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Greenhouse Grower Notes: August 2007

January 21, 2008  By Gillian Ferguson

Fungicide resistance pressures.  Often the risk very much depends on the chemical class to which it belongs

22Producers of greenhouse crops can exert control, to a large extent, over their growing environment to minimize disease incidence. However, such control is not perfect, and there is often the need to intervene with control products. Depending on how such interventions are managed, fungi can develop resistance to products applied to manage the diseases they cause in greenhouse crops. To provide guidelines for managing fungicide resistance, The Fungicide Resistance Action Committee (FRAC), an inter-company organization, was established in the early 1980s. Publications by this committee indicate that some chemical classes and certain pathogens are more prone to resistance problems than others.

Experience with fungicide resistance indicates that the risk of resistance developing very much depends on the chemical class to which it belongs. For example, fungicides based on copper, or those belonging to a class called dithiocarbamates, e.g., mancozeb, have never been known to encounter any resistance even after decades of use. By contrast, other classes such as benzimidazoles, e.g., benomyl (Benlate™), phenylamides, e.g., metalaxyl (Ridomil™), and dicarboximides, e.g., iprodione (Rovral™), have all encountered serious resistance in most of their target organisms within 2-10 years after commercial introduction.


Generally, fungicides that are systemic, i.e., translocate within the plant and therefore persist, and that target a specific biochemical site (e.g., inhibition of cell division) versus multiple sites within the biology of the fungus, have been associated with resistance problems. Researchers believe that a single site that forms the basis of the fungicidal action of a product can be more easily overcome because only one mutation is needed.

By contrast, if the fungicide targets several sites within the fungus, several changes are needed simultaneously, and it is much more difficult to achieve several mutations at the same time than it is for one. Single site resistance is characteristic of fungicides such as benzimidazoles, phenylamides and dicarboximides, as mentioned above, and appear to be also characteristic of many modern fungicides. Repeated use of single site, persistent types of fungicides lead to reduction of susceptible forms of the fungus, and to an increase in resistant ones.

Note that there are exceptions to the general rule of systemic properties being correlated with ease of resistance development, as in the case of iprodione (Rovral™), which is not systemic. Table 1 lists fungicides used in greenhouse vegetable production and their associated risk of developing resistance according to FRAC.

Some characteristics of a fungus that favour development of resistance include the following:
1. Short disease cycle – the shorter the life cycle, the more frequently there might be need for fungicide applications and therefore, the faster the buildup of resistance.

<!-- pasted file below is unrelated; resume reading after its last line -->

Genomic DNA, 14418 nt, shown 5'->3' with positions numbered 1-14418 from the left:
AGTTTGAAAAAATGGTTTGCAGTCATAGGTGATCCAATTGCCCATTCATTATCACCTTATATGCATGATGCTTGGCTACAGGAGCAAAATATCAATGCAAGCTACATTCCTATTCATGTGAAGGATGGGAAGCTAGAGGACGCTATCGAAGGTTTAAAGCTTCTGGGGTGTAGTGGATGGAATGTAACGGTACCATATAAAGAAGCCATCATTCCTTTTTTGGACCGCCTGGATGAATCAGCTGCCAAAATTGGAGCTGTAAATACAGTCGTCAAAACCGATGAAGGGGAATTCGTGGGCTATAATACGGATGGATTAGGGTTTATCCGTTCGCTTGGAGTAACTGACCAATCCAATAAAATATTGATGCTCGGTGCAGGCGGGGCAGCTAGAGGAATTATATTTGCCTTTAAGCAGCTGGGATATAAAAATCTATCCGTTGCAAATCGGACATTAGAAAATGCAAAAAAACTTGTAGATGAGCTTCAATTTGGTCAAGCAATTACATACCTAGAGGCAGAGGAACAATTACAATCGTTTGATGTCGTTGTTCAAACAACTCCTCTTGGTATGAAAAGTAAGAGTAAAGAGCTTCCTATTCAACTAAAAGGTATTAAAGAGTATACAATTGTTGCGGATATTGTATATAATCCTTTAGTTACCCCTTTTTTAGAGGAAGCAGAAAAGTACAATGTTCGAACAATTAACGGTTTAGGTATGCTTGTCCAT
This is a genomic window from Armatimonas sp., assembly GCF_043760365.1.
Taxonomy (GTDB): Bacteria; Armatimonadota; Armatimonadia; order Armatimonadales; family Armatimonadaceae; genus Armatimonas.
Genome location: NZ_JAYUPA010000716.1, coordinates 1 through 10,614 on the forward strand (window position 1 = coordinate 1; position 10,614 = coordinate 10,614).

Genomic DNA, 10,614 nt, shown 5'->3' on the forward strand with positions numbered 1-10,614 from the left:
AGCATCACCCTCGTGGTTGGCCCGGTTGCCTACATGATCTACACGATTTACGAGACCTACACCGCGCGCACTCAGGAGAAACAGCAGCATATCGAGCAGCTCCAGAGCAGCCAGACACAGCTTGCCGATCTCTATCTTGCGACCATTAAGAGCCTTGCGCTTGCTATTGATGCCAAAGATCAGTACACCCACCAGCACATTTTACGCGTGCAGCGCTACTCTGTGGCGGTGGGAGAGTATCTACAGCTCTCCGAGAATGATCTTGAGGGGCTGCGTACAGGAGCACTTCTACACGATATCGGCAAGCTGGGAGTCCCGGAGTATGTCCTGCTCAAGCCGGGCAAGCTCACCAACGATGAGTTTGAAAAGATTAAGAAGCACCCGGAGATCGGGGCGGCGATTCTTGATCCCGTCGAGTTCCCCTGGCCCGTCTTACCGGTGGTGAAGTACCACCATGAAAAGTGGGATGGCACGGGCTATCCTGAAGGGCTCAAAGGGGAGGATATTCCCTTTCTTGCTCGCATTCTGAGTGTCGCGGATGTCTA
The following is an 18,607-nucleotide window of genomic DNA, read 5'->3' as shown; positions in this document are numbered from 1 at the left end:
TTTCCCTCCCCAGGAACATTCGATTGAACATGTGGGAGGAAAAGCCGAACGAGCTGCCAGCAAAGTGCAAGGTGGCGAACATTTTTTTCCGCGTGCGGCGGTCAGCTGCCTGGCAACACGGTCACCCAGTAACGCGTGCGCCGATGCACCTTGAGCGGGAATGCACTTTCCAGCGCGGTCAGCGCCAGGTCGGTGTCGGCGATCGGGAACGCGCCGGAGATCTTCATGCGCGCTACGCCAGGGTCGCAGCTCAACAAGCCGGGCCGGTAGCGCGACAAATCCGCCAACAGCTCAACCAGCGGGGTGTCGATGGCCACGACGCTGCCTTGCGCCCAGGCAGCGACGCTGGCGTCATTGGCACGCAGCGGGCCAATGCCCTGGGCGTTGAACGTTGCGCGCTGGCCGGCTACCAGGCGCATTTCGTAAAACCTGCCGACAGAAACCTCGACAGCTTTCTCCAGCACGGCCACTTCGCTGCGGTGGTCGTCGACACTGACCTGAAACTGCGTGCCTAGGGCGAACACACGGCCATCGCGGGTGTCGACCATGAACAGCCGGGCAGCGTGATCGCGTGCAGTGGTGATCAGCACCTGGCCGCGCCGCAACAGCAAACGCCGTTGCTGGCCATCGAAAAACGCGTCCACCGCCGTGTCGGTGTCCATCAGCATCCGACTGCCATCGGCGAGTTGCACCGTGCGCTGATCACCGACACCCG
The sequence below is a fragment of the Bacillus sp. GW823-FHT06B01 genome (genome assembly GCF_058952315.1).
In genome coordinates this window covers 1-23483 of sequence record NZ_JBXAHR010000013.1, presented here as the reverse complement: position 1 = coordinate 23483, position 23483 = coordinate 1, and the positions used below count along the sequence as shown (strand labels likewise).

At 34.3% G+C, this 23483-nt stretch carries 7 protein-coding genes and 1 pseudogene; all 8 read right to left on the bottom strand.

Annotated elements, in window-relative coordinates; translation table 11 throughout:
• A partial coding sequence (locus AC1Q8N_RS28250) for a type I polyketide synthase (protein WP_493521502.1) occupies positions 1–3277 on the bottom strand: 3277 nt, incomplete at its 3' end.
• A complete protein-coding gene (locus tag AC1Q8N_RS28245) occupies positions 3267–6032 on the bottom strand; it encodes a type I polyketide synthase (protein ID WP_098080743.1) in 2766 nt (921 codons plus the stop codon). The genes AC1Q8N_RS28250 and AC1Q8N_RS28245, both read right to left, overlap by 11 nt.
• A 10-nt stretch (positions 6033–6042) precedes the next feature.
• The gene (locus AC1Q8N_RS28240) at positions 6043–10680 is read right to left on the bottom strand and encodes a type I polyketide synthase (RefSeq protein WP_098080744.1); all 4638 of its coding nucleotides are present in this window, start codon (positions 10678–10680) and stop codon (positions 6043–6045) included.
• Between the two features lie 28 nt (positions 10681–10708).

2. Production of plentiful spores – the more spores that are produced, the greater the chances of incidence of resistant mutants, and the better the chances of spread of such mutants.

3. Isolation of populations – the more isolated and protected the crop, the less the chances of dilution with sensitive forms, or loss of resistant ones.

4. Good dispersal over time and space.

Some pathogens are considered to be more inclined towards developing resistance than others, and scientists have classified them as high, medium and low risk. Generally, a high-risk pathogen is one in which resistance is demonstrated after only a few years of product use. Pathogen risk is considered medium to high only if resistance is reported in commercial situations for more than one fungicide class.

High-risk pathogens include Botrytis grey mould and powdery mildews. Downy mildews are considered to show a medium risk.

Some strategies recommended by FRAC for managing the development of resistance to fungicides are as follows:

a. Do not use the product in isolation, i.e., fungicides should be either applied as a mixture with one or more fungicides of a different type, or in rotation with different types. Use of both mixtures and rotations can only delay, but not prevent, the buildup of resistant strains.

b. Restrict the number of treatments per season, and apply only when necessary.

c. Follow manufacturers’ recommendations.

d. Avoid eradicant use, i.e., it may be best to apply products when disease levels are still low to reduce the opportunity for selection of resistant strains.

e. Practise integrated disease management. This refers to the use of all types of measures including resistant varieties, biological control agents, appropriate hygiene practices, removal and proper disposal of diseased plants or plant parts, and manipulating growing conditions to avoid establishment of pathogens.

In summary, rapidity of resistance development is associated with high reproductive capacity of the fungus, use of highly effective and persistent action of fungicides, sole use of any specific fungicides, and prolific pathogens. To combat fungicide resistance, growers need to continue reliance on as diverse a range of strategies as possible in order to minimize the development of resistance, and thereby extend the useful life of the products available to the industry.

Gillian Ferguson is the greenhouse vegetable IPM specialist with the Ontario Ministry of Agriculture, Food and Rural Affairs in Harrow.• 519-738-1258, or

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